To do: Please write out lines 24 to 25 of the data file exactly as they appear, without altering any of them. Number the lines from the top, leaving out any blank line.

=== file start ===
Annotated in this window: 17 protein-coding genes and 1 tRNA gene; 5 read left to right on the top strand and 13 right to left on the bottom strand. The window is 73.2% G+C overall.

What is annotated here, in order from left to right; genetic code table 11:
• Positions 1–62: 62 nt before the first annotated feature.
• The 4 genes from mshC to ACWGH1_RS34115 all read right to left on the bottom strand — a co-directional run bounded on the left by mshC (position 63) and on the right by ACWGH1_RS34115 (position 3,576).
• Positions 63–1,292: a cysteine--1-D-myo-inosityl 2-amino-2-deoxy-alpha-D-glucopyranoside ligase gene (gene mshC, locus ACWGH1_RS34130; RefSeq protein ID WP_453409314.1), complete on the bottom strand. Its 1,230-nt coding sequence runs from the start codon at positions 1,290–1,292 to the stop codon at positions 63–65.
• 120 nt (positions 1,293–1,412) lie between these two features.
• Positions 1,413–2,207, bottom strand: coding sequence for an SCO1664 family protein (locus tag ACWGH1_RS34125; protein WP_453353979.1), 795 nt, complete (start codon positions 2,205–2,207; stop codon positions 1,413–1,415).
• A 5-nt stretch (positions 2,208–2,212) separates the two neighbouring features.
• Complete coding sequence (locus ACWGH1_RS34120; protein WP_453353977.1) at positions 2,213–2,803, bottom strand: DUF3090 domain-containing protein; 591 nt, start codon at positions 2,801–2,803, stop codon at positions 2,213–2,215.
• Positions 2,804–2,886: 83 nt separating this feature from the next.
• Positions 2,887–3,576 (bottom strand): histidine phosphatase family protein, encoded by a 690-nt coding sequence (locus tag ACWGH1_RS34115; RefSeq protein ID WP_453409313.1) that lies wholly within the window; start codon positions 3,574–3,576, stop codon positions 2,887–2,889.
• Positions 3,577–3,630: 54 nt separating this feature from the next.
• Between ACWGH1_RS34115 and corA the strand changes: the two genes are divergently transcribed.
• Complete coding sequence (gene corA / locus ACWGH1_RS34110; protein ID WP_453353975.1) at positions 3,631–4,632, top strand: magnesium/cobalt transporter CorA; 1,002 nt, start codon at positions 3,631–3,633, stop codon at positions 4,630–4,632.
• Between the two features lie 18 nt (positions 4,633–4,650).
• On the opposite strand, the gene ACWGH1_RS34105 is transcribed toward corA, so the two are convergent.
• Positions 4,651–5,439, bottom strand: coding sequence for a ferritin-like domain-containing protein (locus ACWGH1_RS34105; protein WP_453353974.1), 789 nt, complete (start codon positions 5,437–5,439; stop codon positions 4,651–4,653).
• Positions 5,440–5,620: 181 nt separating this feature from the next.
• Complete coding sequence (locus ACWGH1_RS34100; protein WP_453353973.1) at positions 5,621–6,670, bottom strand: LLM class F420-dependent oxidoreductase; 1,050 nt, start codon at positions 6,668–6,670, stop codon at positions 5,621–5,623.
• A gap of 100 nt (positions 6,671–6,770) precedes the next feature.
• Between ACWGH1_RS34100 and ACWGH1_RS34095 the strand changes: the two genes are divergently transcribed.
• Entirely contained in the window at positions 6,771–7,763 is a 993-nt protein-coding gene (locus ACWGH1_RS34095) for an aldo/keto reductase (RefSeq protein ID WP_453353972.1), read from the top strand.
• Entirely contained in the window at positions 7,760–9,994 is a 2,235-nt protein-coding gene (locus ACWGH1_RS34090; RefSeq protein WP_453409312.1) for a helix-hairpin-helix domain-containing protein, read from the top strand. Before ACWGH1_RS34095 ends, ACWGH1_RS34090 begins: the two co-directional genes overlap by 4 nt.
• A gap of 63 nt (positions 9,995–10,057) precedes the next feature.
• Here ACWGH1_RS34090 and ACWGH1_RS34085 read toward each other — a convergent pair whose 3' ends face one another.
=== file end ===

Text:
• A gap of 63 nt (positions 9,995–10,057) precedes the next feature.
• Here ACWGH1_RS34090 and ACWGH1_RS34085 read toward each other — a convergent pair whose 3' ends face one another.